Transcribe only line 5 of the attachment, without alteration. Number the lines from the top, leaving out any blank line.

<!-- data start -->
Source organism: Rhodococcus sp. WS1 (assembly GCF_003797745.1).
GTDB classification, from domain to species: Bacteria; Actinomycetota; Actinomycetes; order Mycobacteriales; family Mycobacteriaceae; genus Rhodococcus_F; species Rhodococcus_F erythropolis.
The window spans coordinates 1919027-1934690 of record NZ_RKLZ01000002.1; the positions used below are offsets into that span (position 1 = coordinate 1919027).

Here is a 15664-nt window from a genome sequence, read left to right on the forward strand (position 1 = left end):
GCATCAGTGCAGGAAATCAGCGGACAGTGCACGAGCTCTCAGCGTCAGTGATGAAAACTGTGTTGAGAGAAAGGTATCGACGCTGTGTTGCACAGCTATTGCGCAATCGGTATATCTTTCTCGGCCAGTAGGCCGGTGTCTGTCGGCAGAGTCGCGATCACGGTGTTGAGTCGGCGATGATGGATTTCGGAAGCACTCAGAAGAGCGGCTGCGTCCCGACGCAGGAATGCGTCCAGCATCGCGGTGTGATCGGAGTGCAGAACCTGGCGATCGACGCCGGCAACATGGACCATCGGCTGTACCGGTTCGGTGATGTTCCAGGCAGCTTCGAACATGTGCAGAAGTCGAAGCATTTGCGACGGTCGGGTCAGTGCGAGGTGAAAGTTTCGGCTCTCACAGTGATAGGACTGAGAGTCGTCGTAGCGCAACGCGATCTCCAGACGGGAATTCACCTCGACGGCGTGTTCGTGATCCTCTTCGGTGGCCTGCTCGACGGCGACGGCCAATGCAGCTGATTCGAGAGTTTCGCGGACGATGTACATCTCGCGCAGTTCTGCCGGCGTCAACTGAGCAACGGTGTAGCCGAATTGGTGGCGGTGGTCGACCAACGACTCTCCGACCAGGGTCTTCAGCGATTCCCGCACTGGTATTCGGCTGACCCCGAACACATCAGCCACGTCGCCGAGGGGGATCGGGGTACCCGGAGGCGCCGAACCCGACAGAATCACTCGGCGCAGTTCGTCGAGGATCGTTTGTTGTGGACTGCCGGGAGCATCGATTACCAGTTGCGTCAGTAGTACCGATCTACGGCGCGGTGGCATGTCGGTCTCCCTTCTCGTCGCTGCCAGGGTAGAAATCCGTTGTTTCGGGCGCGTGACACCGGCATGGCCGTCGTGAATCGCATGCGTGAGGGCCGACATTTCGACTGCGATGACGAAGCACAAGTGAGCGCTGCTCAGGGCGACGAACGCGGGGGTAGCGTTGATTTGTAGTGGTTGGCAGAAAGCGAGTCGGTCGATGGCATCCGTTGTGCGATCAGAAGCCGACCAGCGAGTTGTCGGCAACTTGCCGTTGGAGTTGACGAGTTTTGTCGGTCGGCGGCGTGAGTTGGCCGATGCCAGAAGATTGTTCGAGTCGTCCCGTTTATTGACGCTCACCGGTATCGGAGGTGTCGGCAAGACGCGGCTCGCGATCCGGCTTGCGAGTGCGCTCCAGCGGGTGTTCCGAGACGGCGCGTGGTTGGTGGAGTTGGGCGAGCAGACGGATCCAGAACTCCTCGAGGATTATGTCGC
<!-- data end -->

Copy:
GCATCAGTGCAGGAAATCAGCGGACAGTGCACGAGCTCTCAGCGTCAGTGATGAAAACTGTGTTGAGAGAAAGGTATCGACGCTGTGTTGCACAGCTATTGCGCAATCGGTATATCTTTCTCGGCCAGTAGGCCGGTGTCTGTCGGCAGAGTCGCGATCACGGTGTTGAGTCGGCGATGATGGATTTCGGAAGCACTCAGAAGAGCGGCTGCGTCCCGACGCAGGAATGCGTCCAGCATCGCGGTGTGATCGGAGTGCAGAACCTGGCGATCGACGCCGGCAACATGGACCATCGGCTGTACCGGTTCGGTGATGTTCCAGGCAGCTTCGAACATGTGCAGAAGTCGAAGCATTTGCGACGGTCGGGTCAGTGCGAGGTGAAAGTTTCGGCTCTCACAGTGATAGGACTGAGAGTCGTCGTAGCGCAACGCGATCTCCAGACGGGAATTCACCTCGACGGCGTGTTCGTGATCCTCTTCGGTGGCCTGCTCGACGGCGACGGCCAATGCAGCTGATTCGAGAGTTTCGCGGACGATGTACATCTCGCGCAGTTCTGCCGGCGTCAACTGAGCAACGGTGTAGCCGAATTGGTGGCGGTGGTCGACCAACGACTCTCCGACCAGGGTCTTCAGCGATTCCCGCACTGGTATTCGGCTGACCCCGAACACATCAGCCACGTCGCCGAGGGGGATCGGGGTACCCGGAGGCGCCGAACCCGACAGAATCACTCGGCGCAGTTCGTCGAGGATCGTTTGTTGTGGACTGCCGGGAGCATCGATTACCAGTTGCGTCAGTAGTACCGATCTACGGCGCGGTGGCATGTCGGTCTCCCTTCTCGTCGCTGCCAGGGTAGAAATCCGTTGTTTCGGGCGCGTGACACCGGCATGGCCGTCGTGAATCGCATGCGTGAGGGCCGACATTTCGACTGCGATGACGAAGCACAAGTGAGCGCTGCTCAGGGCGACGAACGCGGGGGTAGCGTTGATTTGTAGTGGTTGGCAGAAAGCGAGTCGGTCGATGGCATCCGTTGTGCGATCAGAAGCCGACCAGCGAGTTGTCGGCAACTTGCCGTTGGAGTTGACGAGTTTTGTCGGTCGGCGGCGTGAGTTGGCCGATGCCAGAAGATTGTTCGAGTCGTCCCGTTTATTGACGCTCACCGGTATCGGAGGTGTCGGCAAGACGCGGCTCGCGATCCGGCTTGCGAGTGCGCTCCAGCGGGTGTTCCGAGACGGCGCGTGGTTGGTGGAGTTGGGCGAGCAGACGGATCCAGAACTCCTCGAGGATTATGTCGC